Nortel has announced a PBB win at Verizon, the same provider who reportedly said it would not be using PBT. SInce PBT is officially PBB-TE and is a simple upgrade from PBB, we believe the sequence of events here shows the overall lack of media sanity on key technology issues.
First, Verizon’s selection of VPLS over PBT, as reported, was a core network decision not metro, where most of Verizon’s dollars are spent. Second, the “decision” had never been in doubt, as we reported when it was first announced, since Verizon’s core network isn’t even a candidate for Ethernet deployment.
In any event, there is no problem in the Carrier Ethernet market, and IP players may be looking wistfully at the opportunity there before long. Metro buildout is clearly on a faster pace worldwide than core build-out for revenue reasons.
Apple’s MobileMe may be more than an “Exchange Killer” (or at least a competitor); it may be the beginning of Apple’s challenge to Microsoft’s Connected Services Framework (CSF) and also a challenge to network operators. Finally, it may be a boon to Cisco. The reason is that MobileMe is an example of an over-the-top application of advanced service features, and thus a step in further disintermediating operators that might want to offer similar services themselves.
That’s what Microsoft has been doing, but more in partnership with operators than as a competitor. But it’s pretty much what Cisco had hoped to do (and presumably still hopes to do) with WebEx Connect. In all, we think MobileMe may be the most important thing about the latest iPhone announcement because it may be setting off a new industry trend. We also think that MobileMe is the revenue kicker that Steve Jobs sees in his new iPhone deals with providers, which eliminate the Apple cut of future service revenues in favor of a one-time subsidy.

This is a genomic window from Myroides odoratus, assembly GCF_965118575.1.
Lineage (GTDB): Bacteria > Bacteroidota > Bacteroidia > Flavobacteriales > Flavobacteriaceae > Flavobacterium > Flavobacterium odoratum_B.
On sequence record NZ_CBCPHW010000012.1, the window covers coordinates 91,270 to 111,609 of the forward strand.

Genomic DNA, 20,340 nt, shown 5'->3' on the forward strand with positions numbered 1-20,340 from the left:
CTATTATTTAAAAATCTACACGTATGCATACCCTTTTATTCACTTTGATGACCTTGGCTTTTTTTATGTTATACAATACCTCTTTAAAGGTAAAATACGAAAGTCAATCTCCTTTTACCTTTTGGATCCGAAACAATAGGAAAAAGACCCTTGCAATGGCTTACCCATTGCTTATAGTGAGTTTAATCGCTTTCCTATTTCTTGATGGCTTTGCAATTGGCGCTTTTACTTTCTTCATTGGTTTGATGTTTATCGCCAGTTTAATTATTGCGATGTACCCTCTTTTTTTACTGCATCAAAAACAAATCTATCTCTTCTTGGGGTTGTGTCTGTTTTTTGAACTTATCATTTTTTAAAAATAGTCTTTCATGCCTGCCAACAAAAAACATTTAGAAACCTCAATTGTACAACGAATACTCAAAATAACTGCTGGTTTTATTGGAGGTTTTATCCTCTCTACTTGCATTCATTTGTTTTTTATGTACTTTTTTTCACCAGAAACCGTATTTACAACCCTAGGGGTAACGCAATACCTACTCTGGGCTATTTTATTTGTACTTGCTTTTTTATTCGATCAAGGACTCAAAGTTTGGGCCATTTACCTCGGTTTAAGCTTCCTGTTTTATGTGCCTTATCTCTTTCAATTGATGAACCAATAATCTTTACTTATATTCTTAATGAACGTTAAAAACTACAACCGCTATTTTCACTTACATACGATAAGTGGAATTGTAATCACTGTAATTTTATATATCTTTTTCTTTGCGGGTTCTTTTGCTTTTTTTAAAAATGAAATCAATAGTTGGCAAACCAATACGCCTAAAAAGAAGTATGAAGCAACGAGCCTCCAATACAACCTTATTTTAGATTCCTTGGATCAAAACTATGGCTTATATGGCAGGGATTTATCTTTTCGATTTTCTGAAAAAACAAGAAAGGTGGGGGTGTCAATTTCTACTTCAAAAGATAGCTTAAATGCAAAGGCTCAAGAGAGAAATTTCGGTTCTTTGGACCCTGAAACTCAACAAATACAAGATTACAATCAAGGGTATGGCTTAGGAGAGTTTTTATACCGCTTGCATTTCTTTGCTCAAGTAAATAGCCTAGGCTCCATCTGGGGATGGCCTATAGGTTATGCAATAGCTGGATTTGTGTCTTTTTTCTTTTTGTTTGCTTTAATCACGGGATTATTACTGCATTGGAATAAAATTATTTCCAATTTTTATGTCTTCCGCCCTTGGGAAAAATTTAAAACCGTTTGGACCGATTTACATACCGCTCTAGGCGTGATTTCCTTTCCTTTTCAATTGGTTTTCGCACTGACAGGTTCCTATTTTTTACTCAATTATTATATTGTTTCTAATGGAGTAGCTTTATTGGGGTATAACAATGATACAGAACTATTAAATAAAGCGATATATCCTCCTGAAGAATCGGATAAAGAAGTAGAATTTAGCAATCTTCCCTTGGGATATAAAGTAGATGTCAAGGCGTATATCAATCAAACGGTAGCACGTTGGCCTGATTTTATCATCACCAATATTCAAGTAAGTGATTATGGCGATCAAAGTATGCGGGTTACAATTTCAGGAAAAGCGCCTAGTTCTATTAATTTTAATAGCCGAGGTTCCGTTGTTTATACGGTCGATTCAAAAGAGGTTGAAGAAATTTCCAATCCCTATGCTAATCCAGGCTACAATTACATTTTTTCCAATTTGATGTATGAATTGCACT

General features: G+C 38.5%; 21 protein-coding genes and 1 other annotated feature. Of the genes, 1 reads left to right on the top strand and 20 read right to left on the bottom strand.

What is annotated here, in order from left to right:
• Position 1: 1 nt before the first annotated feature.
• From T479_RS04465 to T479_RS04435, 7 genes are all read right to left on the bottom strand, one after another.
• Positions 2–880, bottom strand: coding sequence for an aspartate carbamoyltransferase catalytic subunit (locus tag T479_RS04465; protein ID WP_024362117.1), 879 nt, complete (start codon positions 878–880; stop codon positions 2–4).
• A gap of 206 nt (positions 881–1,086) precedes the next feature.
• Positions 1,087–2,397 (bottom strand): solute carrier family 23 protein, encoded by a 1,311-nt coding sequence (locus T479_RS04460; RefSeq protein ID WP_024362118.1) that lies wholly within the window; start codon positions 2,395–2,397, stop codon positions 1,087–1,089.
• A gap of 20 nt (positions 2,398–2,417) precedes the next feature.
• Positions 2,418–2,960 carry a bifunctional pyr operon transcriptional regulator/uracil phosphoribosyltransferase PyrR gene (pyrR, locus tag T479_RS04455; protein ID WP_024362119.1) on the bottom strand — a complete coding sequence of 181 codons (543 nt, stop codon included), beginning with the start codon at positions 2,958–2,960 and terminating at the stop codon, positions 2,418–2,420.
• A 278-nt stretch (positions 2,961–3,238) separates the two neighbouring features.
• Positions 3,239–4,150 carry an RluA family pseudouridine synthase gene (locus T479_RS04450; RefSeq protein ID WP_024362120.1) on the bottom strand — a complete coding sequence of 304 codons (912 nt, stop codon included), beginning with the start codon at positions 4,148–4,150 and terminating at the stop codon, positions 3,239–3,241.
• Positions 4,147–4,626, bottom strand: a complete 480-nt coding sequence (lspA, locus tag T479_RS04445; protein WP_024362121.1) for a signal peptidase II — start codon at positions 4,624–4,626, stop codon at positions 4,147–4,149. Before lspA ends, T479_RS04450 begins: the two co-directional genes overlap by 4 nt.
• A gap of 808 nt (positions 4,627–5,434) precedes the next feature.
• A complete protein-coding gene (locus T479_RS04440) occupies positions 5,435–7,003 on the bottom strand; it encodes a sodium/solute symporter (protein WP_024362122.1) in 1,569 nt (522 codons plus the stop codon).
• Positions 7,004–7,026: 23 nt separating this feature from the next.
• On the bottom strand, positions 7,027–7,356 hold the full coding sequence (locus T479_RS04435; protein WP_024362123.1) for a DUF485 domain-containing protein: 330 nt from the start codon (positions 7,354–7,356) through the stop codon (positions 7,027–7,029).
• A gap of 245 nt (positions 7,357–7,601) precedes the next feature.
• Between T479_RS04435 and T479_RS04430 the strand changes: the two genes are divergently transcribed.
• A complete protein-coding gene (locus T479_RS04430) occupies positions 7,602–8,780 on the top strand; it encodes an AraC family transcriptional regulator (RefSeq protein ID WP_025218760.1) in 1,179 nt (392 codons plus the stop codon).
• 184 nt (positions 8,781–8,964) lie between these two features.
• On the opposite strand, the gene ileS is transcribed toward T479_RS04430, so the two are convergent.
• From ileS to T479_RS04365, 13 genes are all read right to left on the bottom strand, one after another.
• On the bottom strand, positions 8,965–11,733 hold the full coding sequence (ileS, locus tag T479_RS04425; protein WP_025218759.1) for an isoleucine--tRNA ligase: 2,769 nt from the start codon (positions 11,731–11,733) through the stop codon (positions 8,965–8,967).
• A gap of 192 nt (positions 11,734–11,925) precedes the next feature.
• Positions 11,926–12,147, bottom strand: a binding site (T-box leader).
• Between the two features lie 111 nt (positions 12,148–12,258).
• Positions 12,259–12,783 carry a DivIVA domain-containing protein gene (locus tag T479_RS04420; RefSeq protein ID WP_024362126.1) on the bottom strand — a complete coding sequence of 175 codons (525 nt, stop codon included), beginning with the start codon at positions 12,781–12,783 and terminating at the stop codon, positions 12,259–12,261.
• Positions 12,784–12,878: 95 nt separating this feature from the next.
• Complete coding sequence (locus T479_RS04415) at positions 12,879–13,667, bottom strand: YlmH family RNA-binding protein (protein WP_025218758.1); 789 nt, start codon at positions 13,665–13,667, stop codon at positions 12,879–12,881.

UBS has released a sector report on telecom that suggests that the slowing IP traffic growth will threaten router vendors. While the firm has long taken a rather bearish stance on the industry, this seems more alarming and less justified than most positions.
We know of no credible reports of slowing IP traffic growth; in fact, the increased deployment of high-speed broadband seems to promise the opposite. However, beneath its questionable main thesis is an essential truth, which is that while IP traffic growth may not be slowing, the IP revenue ramp is definitely slowing. Service providers, like everyone else, invest for profits, and revenue per bit has been declining.
We have seen pitch after pitch from the service providers talking about their strategies for transformation, but we have also heard these same providers tell us that their barrier today is equipment vendors that have not followed up on operators’ published strategies. The trend toward usage pricing and caps, and traffic metering, are all related to the need to curtail costs to match revenue potential. If equipment vendors want to continue to sell gear, they need to step up in the NGN revenue game, not just push boxes.
WiMAX companies are proposing a patent pool to create a stable and reasonable royalty picture for the technology, hopefully stemming any loss of interest due to perceived risk in patent payments to third parties. Intel, Cisco, Sprint, Clearwire and Alcatel-Lucent are all involved. WiMAX, a new service framework likely dependent on wide acceptance by portable device vendors, poses greater risk than something like 3G, whose market is already established. The move is seen as a way to encourage participation by equipment vendors. This shows that the Clearwire WiMAX consortium formed here earlier is likely serious about trying to make WiMAX work.